Insulin spikes quickly after a meal, but falls just as quickly during an overnight fast. It responds primarily to carbohydrates and proteins. While protein does not raise blood glucose, it raises insulin quite a bit. It also raises glucagon, so that blood glucose stays stable. mTOR is mostly sensitive to protein and particularly branched chain amino acids. It does not fall as quickly and takes somewhere from 18-30 hours to activate. AMPK is the reverse fuel gauge of the cell (AMPK goes up as cellular energy stores of ATP deplete) and only increases with prolonged energy deprivation. All macronutrients can contribute to ATP production, so AMPK is sensitive to all macronutrients.
These nutrient sensors overlap somewhat in their sensitivities and functions but each is also unique. In this manner, our cells are able to gain exquisite information about the particular macronutrient availability of the outside world.
Crafted by millions of years of evolution, the biochemical fine-tuning of our nutrient sensors is part of the holistic & happiness optimal longevity protocol.
Reference and Precision Notes
(1). Weir et al’s work highlights the key role that dietary restriction may increase lifespan by affecting mitochondrial networks. Mitochondrion are part of networks that can fuse together (fusion) or break apart (fission) in constant remodeling. A dysregulation of these mitochondrial dynamics and abnormal morphology (shape) of these mitochondrion are hallmarks of aging and thought to contribute to many degenerative diseases such as Alzheimers and Parkinsons. With age, many studies report increased swollem fragmented mitochondria. Mitophagy, a process of degrading damaged mitochondrion and recycling, plays an important role in keeping the dynamics normal.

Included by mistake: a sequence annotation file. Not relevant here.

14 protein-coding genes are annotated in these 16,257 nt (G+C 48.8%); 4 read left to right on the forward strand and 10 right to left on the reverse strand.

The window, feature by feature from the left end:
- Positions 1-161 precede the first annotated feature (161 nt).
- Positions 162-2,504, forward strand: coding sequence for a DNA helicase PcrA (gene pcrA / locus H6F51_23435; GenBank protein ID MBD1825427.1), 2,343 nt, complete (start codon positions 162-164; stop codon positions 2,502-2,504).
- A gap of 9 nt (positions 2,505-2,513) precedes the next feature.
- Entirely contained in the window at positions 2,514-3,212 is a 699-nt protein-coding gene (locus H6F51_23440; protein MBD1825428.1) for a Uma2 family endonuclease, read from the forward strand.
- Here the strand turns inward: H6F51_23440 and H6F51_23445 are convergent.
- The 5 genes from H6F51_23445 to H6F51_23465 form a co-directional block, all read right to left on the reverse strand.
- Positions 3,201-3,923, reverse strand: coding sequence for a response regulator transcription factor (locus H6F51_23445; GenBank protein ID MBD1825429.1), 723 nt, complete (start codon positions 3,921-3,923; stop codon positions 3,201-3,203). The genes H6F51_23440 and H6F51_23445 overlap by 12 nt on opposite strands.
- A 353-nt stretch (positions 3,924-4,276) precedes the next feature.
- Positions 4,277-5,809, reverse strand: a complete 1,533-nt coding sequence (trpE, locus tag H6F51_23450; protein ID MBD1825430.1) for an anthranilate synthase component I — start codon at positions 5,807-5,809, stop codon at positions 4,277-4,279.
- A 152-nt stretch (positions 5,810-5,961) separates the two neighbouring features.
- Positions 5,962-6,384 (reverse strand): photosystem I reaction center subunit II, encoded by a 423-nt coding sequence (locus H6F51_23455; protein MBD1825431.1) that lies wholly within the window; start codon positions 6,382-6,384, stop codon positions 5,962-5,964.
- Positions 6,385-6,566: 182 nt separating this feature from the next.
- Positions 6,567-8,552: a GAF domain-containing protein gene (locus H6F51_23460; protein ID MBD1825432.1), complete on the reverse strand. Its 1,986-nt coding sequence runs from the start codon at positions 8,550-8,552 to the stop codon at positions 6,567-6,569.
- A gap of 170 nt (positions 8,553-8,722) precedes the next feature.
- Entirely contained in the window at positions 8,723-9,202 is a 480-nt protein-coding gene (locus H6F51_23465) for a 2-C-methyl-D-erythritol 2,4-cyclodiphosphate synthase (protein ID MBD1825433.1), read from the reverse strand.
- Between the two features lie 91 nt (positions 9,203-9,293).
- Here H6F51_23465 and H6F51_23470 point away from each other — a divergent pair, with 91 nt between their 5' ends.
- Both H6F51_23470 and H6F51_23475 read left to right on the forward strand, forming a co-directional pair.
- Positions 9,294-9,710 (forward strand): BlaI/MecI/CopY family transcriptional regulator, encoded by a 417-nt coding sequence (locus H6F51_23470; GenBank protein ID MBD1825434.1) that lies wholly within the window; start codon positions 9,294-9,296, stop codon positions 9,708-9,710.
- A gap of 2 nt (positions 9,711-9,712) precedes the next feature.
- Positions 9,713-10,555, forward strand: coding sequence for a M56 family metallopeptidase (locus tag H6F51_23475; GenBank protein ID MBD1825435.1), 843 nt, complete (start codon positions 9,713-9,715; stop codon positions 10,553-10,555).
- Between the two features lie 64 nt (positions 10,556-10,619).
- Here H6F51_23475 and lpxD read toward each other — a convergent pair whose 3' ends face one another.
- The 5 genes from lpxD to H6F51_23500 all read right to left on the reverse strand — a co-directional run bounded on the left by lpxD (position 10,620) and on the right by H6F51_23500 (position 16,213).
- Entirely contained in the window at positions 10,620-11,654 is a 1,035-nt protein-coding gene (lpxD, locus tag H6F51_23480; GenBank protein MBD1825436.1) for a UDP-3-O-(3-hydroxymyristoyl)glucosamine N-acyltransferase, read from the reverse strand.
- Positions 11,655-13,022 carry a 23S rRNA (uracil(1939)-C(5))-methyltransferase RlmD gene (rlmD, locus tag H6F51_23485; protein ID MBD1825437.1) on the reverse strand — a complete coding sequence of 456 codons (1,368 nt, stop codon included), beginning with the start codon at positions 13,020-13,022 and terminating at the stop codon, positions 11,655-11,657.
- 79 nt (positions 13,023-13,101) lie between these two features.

(2) Most omnivorous mammals eat only intermittently, since we tend not to live on a Petri dish where nutrients are constantly available. Carnivores like lions and tigers often eat once a week or less. Ancestral humans tend to eat intermittently depending on food availability. Being able to function at a high level, both physically and intellectually, for extended fasting periods was fundamentally important to survival. This explains our well developed systems for food storage (glycogen in the liver, and body fat), and also our highly conserved nutrient sensors to slow cellular growth during a period of low nutrient availability. Things changed somewhat with the agricultural revolution approximately 10,000 years ago. From a hunter-gatherer society, agriculture allowed populations of humans to stay in one area and resulted in more stable food availability. However, there would still be seasonal variation and possibly long weeks or months where food is less available. There would also be shorter periods of time, days – weeks, where food was restricted.